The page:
There is no known image of Sacagawea that was made of her during her lifetime, so no one can be sure what she really looked like. Yet because the Shoshone woman has been the subject of so many sculptures and paintings, especially since about 1900, we have a rich heritage of artists' conceptions to contemplate. Meriwether Lewis, in his journal entry for August 19, 1805, left us a brief description of the general physical appearance of the Shoshone people, including their manner of dress. Some artists have taken it into account, others not.
Visual images of Sacagawea will be the primary focus of this episode, and more will be added to the gallery as we acquire them. but some short essays also will be introduced from time to time. Topics will include her name—its spellings, pronunciations, and possible meanings; her role in the Lewis and Clark expedition as an interpreter; her own work; and her her return home and her later years; and the history of the controversies surrounding the largely fictitious persona that scant facts have engendered. See, for example, the Hidatsa Indian legend about her death. Also, there's the long and increasingly bitter history of the noun by which Lewis and Clark occasionally referred to her in their journals—squaw.
Sacagawea, Jean Baptiste, and Seaman
Miniature by Michael Westergard, 1998
Photography by David Nelson
Michael Westergard and his wife Patricia operate the Westergard-Ragucci Bronze Studio in Plentywood, a small town in the extreme northeast corner of Montana, north of the Fort Peck Assiniboine/Sioux Indian Reservation. His bronzes portray the history, wildlife and people of the American West with accuracy of detail and respect for the subject.
His work can be seen throughout the United States, Canada, and Europe, including the collection of Lord Friederick Wilhelm of Wied (Germany) a descendent of Prince Maximilian, who led the Maximilian/Bodmer expedition up the Missouri River in 1833-34. His bronzes are also in the permanent collections of the National Park Service and the Favell Museum in Klamath Falls, Oregon. The most extensive collection of his work is at the Michael Harrison Western History Research Center of the University of California at Davis.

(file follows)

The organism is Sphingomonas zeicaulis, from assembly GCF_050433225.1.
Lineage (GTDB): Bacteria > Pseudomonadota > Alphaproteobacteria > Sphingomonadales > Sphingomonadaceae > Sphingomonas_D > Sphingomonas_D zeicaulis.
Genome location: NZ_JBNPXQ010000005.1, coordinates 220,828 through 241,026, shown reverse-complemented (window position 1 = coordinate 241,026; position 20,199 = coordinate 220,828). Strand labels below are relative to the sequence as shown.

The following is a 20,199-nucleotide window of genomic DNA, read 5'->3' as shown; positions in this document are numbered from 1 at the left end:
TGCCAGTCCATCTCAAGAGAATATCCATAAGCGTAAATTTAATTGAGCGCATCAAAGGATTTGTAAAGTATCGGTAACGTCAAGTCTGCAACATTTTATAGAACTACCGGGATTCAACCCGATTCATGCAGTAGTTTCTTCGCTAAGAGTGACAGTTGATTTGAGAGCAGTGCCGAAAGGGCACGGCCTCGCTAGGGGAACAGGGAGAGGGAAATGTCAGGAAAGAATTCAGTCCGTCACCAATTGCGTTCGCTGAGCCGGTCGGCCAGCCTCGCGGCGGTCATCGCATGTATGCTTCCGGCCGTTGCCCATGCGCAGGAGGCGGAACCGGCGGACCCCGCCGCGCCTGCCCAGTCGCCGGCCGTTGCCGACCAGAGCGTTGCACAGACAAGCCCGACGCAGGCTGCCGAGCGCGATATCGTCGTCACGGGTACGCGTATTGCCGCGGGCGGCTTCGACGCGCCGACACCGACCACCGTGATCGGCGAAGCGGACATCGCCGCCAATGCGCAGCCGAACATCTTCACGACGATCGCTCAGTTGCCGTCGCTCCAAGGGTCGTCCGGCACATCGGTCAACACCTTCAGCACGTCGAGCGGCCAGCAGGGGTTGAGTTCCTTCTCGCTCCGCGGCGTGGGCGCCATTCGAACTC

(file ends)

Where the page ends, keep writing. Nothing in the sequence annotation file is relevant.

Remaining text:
Sakakawea and Jean-Baptiste by Leonard Crunelle
Bismarck, North Dakota
Created 1910, Capitol grounds, Bismarck, North Dakota
J. Agee photo
Sacagawea and Jean-Baptiste by Robert Scriver
Riverfront Park, Fort Benton, Montana
J. Agee photo
Sacajawea by Pat Mathiesen (1944)
North Seventh Street, Bozeman, Montana
Photo by J. Agee
This spelling has been attributed to Nicholas Biddle, the editor of the first edition of the expedition's journals (1814), who read the captains' usual orthography as a soft g (as in gem, or gentle), and replaced their g with a j.
Meriwether Lewis understood her Hidatsa name to mean "bird woman"—saca, "bird" and wea, "woman. On May 20, 1805, he wrote that they had named a tributary of the Musselshell River "bird woman's River, after our interpreter the Snake [Indian] woman."
The photographer of the view above (right) had just raised his camera to his eye when a bird obligingly alighted on Bird Woman's head, as if to reaffirm her name in behalf of all bird-dom. Obviously, many other avians had similarly anointed her brow.